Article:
I think people apply a somewhat different (and lower) standard to elected officials, maybe assuming that the people have spoken and this is what they wanted, so who are we to interfere.

      And then we expect appointed officials to be purer than Caesar’s wife–which is weird, given that the people vetting them are often skeevy elected officials.

      1. I grant you that there’s a range–but the public seems to be generally stricter with appointees than elected officials.

      2. The DFL could pull their support, refuse to endorse him etc. Ellison beats women, but the DFL will continue to support him, all the while claiming to be ‘good’ for women.

      3. If your report of sexual assault is to be taken seriously, it helps to (1) to be a member of the educated elite and (2) to be complaining against a Republican. Otherwise, you never know what you’re going to find if you drag a hundred dollars through a trailer park.

  13. This is shady:

    https://www.cnn.com/2018/09/18/politics/ford-letter-fbi/index.html

    “The woman accusing Supreme Court nominee Brett Kavanaugh of sexual assault says the FBI should investigate the incident before senators hold a hearing on the allegations.

    “In a letter addressed to Senate Judiciary Chairman Chuck Grassley of Iowa, and obtained by CNN’s “Anderson Cooper 360,” Christine Blasey Ford’s attorneys argue that “a full investigation by law enforcement officials will ensure that the crucial facts and witnesses in this matter are assessed in a non-partisan manner, and that the Committee is fully informed before conducting any hearing or making any decisions.”

    The committee can pull in everybody concerned and hear their testimony–there is very little to nothing for the FBI to do in this situation.

    Susan Collins had a very good idea:

    https://www.vox.com/2018/9/18/17874938/supreme-court-brett-kavanaugh-susan-collins

    “Collins thinks that Kavanaugh and Ford’s respective attorneys should be able to, in effect, cross-examine the other witness as part of the hearing.”

    1. Wow, as an attorney, what a nightmare, to be told on Wednesday that you will be doing the highest-profile cross-examination of your life the following Monday. (I guess those weekend plans are canceled!) But it would be fair.

      1. Oh, I wasn’t even thinking of the attorneys!

        I was mainly thinking (like whoever I originally saw mentioning the idea) that it’s a way to cut down on the amount of time that members of Congress get to spend asking 5-minute questions where they don’t leave any time for the person being questioned to answer…which is the opposite of informative or constructive, but is somehow business as usual.

  14. An opinion in the Wash Post suggested that “professionals” do the questioning: https://www.washingtonpost.com/opinions/the-senate-should-leave-the-kavanaugh-questioning-to-professionals/2018/09/18/b2a4e918-bb51-11e8-a8aa-860695e7f3fc_story.html?utm_term=.b5074b3f430d

    But, that couldn’t happen on Monday, if the goal is to understand as much of what might have happened as possible. A rushed questioning without investigation or witnesses won’t be much better than grandstanding senators.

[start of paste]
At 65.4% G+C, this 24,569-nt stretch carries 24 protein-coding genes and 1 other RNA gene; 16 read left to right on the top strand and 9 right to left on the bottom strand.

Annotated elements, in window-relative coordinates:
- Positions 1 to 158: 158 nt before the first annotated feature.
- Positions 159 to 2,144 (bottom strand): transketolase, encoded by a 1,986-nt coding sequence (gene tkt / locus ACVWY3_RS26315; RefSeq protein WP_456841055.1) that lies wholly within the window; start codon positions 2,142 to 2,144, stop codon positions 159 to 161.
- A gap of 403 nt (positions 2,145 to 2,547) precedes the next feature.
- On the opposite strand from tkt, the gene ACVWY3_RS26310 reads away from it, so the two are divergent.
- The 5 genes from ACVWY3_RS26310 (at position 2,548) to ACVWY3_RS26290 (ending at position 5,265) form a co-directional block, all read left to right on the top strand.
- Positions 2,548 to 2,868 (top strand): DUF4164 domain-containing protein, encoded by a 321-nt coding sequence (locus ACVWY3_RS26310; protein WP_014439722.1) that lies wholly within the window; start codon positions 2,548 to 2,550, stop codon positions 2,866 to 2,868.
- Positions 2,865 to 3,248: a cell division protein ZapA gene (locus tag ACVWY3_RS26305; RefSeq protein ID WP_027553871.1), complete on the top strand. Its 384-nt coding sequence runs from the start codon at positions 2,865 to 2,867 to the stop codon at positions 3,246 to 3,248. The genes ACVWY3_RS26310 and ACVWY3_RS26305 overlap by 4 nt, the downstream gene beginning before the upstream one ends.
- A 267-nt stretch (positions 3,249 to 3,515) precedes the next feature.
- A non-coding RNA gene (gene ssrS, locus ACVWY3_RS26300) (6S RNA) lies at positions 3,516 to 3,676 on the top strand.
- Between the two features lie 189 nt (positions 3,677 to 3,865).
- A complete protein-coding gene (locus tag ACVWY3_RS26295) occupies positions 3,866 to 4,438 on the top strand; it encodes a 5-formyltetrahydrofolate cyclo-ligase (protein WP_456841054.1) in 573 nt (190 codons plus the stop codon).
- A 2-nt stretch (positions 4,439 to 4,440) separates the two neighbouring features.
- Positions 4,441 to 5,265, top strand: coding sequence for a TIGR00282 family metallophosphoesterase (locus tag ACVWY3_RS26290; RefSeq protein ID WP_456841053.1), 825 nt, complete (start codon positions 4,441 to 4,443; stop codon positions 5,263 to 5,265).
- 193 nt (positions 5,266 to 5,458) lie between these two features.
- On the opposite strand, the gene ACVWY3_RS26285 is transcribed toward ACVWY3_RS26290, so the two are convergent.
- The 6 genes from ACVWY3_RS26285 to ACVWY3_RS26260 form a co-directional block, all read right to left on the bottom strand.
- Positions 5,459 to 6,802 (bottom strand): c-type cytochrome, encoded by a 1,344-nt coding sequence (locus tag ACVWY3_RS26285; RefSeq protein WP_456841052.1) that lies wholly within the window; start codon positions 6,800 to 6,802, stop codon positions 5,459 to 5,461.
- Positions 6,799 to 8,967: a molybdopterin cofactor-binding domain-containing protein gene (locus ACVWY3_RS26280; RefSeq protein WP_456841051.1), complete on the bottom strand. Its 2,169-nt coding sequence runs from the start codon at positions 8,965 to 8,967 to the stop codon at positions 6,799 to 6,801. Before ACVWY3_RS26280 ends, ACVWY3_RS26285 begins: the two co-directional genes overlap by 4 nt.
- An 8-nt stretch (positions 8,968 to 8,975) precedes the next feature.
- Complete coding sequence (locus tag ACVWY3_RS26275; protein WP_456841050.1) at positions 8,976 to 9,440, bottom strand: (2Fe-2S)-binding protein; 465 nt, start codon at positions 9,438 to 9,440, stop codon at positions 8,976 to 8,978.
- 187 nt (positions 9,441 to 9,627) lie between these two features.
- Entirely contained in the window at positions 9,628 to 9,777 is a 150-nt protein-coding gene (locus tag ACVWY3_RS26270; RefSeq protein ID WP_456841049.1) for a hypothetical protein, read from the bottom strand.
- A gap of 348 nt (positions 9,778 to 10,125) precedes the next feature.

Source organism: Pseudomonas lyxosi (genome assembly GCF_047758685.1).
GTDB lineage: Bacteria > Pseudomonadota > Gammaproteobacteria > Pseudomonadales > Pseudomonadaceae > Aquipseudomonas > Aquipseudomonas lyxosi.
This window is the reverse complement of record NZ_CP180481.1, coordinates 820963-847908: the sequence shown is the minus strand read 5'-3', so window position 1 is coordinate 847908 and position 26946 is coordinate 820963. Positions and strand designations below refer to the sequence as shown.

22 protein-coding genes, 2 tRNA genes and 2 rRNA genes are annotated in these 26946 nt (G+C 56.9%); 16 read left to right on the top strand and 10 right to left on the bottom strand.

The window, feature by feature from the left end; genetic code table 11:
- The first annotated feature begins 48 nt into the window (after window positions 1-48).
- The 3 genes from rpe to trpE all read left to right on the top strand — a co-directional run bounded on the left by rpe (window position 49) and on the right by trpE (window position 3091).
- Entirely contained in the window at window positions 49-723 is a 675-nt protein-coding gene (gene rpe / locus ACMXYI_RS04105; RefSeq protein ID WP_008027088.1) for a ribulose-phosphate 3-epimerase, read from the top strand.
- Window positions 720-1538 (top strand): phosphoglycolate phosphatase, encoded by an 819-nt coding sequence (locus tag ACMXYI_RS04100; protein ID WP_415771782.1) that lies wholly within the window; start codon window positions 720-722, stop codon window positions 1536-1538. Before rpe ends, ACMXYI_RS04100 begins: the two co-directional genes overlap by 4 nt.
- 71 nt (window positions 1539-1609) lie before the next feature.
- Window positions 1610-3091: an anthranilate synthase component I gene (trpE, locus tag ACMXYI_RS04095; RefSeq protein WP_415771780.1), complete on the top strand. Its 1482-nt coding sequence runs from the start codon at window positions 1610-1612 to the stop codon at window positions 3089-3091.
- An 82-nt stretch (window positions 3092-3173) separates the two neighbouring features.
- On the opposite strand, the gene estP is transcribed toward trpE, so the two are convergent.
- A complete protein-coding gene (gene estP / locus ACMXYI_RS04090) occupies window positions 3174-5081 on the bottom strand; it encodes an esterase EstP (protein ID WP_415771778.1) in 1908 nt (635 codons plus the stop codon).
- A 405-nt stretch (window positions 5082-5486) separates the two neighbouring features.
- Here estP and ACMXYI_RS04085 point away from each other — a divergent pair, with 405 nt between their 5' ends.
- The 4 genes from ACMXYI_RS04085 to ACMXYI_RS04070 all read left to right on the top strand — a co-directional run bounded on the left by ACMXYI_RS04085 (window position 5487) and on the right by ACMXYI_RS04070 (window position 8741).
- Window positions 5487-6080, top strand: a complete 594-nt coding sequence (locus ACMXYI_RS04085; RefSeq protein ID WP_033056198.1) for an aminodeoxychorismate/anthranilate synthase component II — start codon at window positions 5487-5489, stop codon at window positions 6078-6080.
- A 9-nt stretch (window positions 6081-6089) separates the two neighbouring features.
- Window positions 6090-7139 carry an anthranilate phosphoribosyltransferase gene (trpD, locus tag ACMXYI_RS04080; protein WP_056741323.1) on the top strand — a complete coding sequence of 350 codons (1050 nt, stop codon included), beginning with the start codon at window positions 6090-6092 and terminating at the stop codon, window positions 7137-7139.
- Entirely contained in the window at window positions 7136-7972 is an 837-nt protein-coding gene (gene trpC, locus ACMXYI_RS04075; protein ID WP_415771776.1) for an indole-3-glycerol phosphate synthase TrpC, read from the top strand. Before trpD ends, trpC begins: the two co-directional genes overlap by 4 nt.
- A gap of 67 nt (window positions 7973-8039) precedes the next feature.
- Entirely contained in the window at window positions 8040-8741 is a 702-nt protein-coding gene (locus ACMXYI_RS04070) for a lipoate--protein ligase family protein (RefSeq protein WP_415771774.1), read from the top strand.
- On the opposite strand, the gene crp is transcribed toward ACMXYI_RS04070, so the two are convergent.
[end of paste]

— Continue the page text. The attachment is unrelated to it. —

1. As somebody was pointing out, Ford has had a lawyer for months (hence the polygraph) and of course Ford sent Diane Feinstein a letter in late July.

      Hence, the anti-Kavanaugh side ought to be ready to roll immediately.

      That’s why it’s odd that they are the ones delaying testimony.

      1. Occam’s razor says–the reason that the anti-Kavanaugh side doesn’t want Ford to testify immediately and that they didn’t pull her out of a hat during the actual hearings is that they know she’s not going to be a convincing witness.

        I’m not saying she’s consciously lying–but she’s going to be a bad witness. She’s going to have an affecting tale of trauma–that she can’t give a time, place, or corroborating witnesses for. I’m not talking about nobody seeing Kavanaugh or Judge pounce on her, but the fact that so far, nobody has been able to substantiate her claim that there was a party of the type she describes in the time frame she describes involving the people she mentions–that’s a big deal given that there should have been half a dozen people present.

      2. Nope, I totally disagree. This is not about her qualifications as a witness. This is about doing a full investigation by an institution that would normally be seen as unbiased. Hill had an FBI investigation. So should Ford. Until this investigation is completed, it will be he said/she said.

        It’s not Ford’s job to do an investigation to support her testimony. It is the job of law enforcement. In this particular case, it is the job of the FBI.

Leave a Reply

Fill in your details below or click an icon to log in:

WordPress.com Logo

You are commenting using your WordPress.com account. Log Out /  Change )

Google+ photo

You are commenting using your Google+ account. Log Out /  Change )

Twitter picture

You are commenting using your Twitter account. Log Out /  Change )

Facebook photo

You are commenting using your Facebook account. Log Out /  Change )

Connecting to %s